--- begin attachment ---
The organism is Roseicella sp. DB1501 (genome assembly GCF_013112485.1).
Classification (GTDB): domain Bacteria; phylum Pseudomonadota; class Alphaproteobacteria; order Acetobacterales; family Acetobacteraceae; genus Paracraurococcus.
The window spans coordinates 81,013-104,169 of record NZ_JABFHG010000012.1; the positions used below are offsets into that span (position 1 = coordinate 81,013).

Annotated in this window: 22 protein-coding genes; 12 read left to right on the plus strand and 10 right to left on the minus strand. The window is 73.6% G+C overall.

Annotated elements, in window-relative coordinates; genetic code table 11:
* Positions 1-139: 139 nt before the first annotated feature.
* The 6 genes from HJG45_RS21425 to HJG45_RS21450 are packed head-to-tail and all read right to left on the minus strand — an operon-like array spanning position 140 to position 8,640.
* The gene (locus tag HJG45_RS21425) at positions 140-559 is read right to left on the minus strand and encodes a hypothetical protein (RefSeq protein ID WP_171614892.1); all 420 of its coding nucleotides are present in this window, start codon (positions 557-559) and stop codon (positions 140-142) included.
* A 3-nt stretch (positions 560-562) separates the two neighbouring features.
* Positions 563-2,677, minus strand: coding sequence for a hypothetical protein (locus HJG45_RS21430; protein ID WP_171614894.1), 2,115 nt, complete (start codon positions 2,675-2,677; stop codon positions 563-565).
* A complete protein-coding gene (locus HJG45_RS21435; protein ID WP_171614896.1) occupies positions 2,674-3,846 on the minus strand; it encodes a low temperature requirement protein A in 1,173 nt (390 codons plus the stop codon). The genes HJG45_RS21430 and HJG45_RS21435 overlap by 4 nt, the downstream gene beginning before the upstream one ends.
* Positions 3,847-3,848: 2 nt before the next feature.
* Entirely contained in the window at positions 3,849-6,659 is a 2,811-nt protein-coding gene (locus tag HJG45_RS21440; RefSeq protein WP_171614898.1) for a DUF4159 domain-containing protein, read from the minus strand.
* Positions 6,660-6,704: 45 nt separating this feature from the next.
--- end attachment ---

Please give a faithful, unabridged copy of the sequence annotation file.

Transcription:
The organism is Roseicella sp. DB1501 (genome assembly GCF_013112485.1).
Classification (GTDB): domain Bacteria; phylum Pseudomonadota; class Alphaproteobacteria; order Acetobacterales; family Acetobacteraceae; genus Paracraurococcus.
The window spans coordinates 81,013-104,169 of record NZ_JABFHG010000012.1; the positions used below are offsets into that span (position 1 = coordinate 81,013).

Annotated in this window: 22 protein-coding genes; 12 read left to right on the plus strand and 10 right to left on the minus strand. The window is 73.6% G+C overall.

Annotated elements, in window-relative coordinates; genetic code table 11:
* Positions 1-139: 139 nt before the first annotated feature.
* The 6 genes from HJG45_RS21425 to HJG45_RS21450 are packed head-to-tail and all read right to left on the minus strand — an operon-like array spanning position 140 to position 8,640.
* The gene (locus tag HJG45_RS21425) at positions 140-559 is read right to left on the minus strand and encodes a hypothetical protein (RefSeq protein ID WP_171614892.1); all 420 of its coding nucleotides are present in this window, start codon (positions 557-559) and stop codon (positions 140-142) included.
* A 3-nt stretch (positions 560-562) separates the two neighbouring features.
* Positions 563-2,677, minus strand: coding sequence for a hypothetical protein (locus HJG45_RS21430; protein ID WP_171614894.1), 2,115 nt, complete (start codon positions 2,675-2,677; stop codon positions 563-565).
* A complete protein-coding gene (locus HJG45_RS21435; protein ID WP_171614896.1) occupies positions 2,674-3,846 on the minus strand; it encodes a low temperature requirement protein A in 1,173 nt (390 codons plus the stop codon). The genes HJG45_RS21430 and HJG45_RS21435 overlap by 4 nt, the downstream gene beginning before the upstream one ends.
* Positions 3,847-3,848: 2 nt before the next feature.
* Entirely contained in the window at positions 3,849-6,659 is a 2,811-nt protein-coding gene (locus tag HJG45_RS21440; RefSeq protein WP_171614898.1) for a DUF4159 domain-containing protein, read from the minus strand.
* Positions 6,660-6,704: 45 nt separating this feature from the next.